A sample implementation of this design pattern, Sample: Reliable task scheduling on Compute Engine, is available on GitHub.

The sample consists of two parts:

  • Instructions for configuring Cloud Scheduler and Pub/Sub.

  • A utility that runs on Compute Engine. This utility monitors a Pub/Sub topic. When it detects a new message, it runs the corresponding command locally on the server.

The readme file included with the sample describes the sample in further detail, as well as how to run the sample code on Google Cloud.

Building on the design pattern and sample

The sample illustrates one way to implement a reliable scheduling solution for Compute Engine using Cloud Scheduler. It's a useful design pattern because it separates the scheduling logic from the logic that runs commands on the Compute Engine instance, making it possible to change the location and execution of your tasks without having to update the scheduling logic.

The following diagram shows the flow of messages in this sample. By specifying which instances subscribe to a given topic, you can control whether a cron job runs on a single instance or several instances.

Detailed architectural diagram

Another advantage of this architecture is the control it gives you over how cron jobs are routed to your instances.

You can send different cron messages to different sets of servers, as illustrated by Pub/Sub topics A and C. The tasks in Topic A are sent to a single subscriber, whereas several servers subscribe to Topic C. You might use this strategy to run one set of commands on your web server and another set on your other servers.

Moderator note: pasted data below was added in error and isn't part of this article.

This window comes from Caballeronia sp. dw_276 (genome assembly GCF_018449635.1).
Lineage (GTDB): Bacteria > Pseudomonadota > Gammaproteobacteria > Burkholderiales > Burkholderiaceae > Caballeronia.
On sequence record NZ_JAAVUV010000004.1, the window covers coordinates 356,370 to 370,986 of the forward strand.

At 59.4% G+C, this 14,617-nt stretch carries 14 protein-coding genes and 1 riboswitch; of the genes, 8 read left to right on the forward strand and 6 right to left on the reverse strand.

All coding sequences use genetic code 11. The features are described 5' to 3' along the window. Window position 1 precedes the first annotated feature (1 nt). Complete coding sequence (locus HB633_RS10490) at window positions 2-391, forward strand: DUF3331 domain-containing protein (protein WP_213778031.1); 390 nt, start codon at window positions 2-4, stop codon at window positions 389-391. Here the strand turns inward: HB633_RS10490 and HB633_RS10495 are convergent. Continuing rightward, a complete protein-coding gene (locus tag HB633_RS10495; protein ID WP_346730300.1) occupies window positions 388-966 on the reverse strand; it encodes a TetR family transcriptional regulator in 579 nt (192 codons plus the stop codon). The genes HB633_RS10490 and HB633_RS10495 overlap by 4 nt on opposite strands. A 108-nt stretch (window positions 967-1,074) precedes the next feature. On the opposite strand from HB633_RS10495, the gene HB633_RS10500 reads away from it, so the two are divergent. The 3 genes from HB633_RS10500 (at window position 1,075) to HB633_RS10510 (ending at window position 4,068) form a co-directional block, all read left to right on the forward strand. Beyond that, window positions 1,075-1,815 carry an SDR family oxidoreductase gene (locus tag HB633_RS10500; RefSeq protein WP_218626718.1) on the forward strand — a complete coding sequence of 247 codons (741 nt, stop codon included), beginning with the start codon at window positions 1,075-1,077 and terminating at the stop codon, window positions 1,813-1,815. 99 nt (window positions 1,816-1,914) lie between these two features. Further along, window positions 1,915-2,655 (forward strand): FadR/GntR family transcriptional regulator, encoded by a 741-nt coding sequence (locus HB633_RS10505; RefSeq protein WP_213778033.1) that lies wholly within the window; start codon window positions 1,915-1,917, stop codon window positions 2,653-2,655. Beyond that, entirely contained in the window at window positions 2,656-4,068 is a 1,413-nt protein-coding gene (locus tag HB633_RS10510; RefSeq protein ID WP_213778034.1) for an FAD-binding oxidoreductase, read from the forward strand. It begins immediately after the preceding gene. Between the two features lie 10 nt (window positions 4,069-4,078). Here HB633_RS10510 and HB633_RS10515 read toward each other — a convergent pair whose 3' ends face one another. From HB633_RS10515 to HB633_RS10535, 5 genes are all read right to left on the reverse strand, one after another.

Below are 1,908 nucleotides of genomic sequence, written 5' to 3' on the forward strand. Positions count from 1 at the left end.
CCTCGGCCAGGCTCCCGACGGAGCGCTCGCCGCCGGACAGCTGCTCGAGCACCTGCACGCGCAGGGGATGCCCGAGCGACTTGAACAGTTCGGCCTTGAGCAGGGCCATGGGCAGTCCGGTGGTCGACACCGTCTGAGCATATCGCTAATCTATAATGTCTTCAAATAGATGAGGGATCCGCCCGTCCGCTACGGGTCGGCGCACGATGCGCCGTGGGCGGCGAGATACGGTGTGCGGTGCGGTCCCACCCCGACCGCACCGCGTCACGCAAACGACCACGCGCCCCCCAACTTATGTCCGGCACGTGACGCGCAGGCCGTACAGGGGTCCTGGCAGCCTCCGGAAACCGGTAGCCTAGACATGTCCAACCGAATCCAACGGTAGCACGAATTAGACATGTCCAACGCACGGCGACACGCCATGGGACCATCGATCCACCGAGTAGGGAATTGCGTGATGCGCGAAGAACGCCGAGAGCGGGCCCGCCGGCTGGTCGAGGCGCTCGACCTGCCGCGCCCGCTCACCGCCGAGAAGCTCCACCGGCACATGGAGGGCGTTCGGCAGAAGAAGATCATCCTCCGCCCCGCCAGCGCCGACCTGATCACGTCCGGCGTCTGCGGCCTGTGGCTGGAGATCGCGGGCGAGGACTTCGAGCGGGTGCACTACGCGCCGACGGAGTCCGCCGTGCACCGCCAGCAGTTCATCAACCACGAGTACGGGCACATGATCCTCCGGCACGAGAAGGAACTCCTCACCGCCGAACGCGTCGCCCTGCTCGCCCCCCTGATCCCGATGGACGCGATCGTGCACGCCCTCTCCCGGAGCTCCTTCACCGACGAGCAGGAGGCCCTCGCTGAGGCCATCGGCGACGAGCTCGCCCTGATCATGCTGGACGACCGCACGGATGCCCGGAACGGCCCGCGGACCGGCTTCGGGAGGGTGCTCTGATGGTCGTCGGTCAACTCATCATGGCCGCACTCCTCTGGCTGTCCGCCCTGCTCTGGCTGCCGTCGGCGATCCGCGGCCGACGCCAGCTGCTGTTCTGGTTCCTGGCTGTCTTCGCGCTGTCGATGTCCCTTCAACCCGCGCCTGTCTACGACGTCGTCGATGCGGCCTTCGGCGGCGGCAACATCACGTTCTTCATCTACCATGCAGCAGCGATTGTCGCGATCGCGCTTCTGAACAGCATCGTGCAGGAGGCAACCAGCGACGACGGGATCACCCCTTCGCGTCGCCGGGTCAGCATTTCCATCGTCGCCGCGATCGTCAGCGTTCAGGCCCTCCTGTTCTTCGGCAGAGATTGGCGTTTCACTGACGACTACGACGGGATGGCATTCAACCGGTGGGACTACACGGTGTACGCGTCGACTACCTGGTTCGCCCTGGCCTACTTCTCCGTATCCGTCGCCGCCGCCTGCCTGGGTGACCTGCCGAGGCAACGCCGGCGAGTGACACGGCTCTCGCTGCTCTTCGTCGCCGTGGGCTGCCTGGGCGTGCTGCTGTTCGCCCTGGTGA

Another option is to run a command on one of several servers. This is illustrated by topic B. In this case, multiple servers share a single subscription. Messages published to topic B are handled by the first server to claim that message, and the corresponding command runs only on that server. You might use this approach to perform nightly data analysis that needs to run on only a single server.

What's next

You can modify the sample and use it as a model for your own application. Below are some ideas to get you started.

  • Update the Cloud Scheduler configuration to specify your own cron messages. You can update the cron job directly, as described in Creating and configuring cron jobs.

  • Update to run a real script instead of, or write your own Executor utility.

  • Instead of manually launching the utility on Compute Engine and running it as a foreground process, you can launch it automatically as a daemon by a system or third-party tool, such as systemd or Supervisor.

  • Neither Cloud Scheduler nor Pub/Sub make strict "exactly once" delivery guarantees. While unlikely, duplicate message delivery can occur. If running a specific task more than once creates an undesirable outcome, use a distributed consistent locking tool like Zookeeper to ensure the task is run only once and by only a single instance.

  • When scheduling tasks, follow cron best practices and ensure that tasks are scheduled far enough apart they can complete processing before the next time they run.

  • Consider whether running Compute Engine instances is necessary for all tasks. An alternative is to trigger Cloud Functions in response to Pub/Sub messages. Cloud Functions can call Cloud APIs, but they cannot execute shell scripts directly. If you need to execute shell scripts, you can call the Compute Engine API to create temporary Compute Engine instances to run scripts. These instances can simply shut themselves down when the tasks finish. This gives you flexibility to complete tasks soon after the event time, at minimal cost.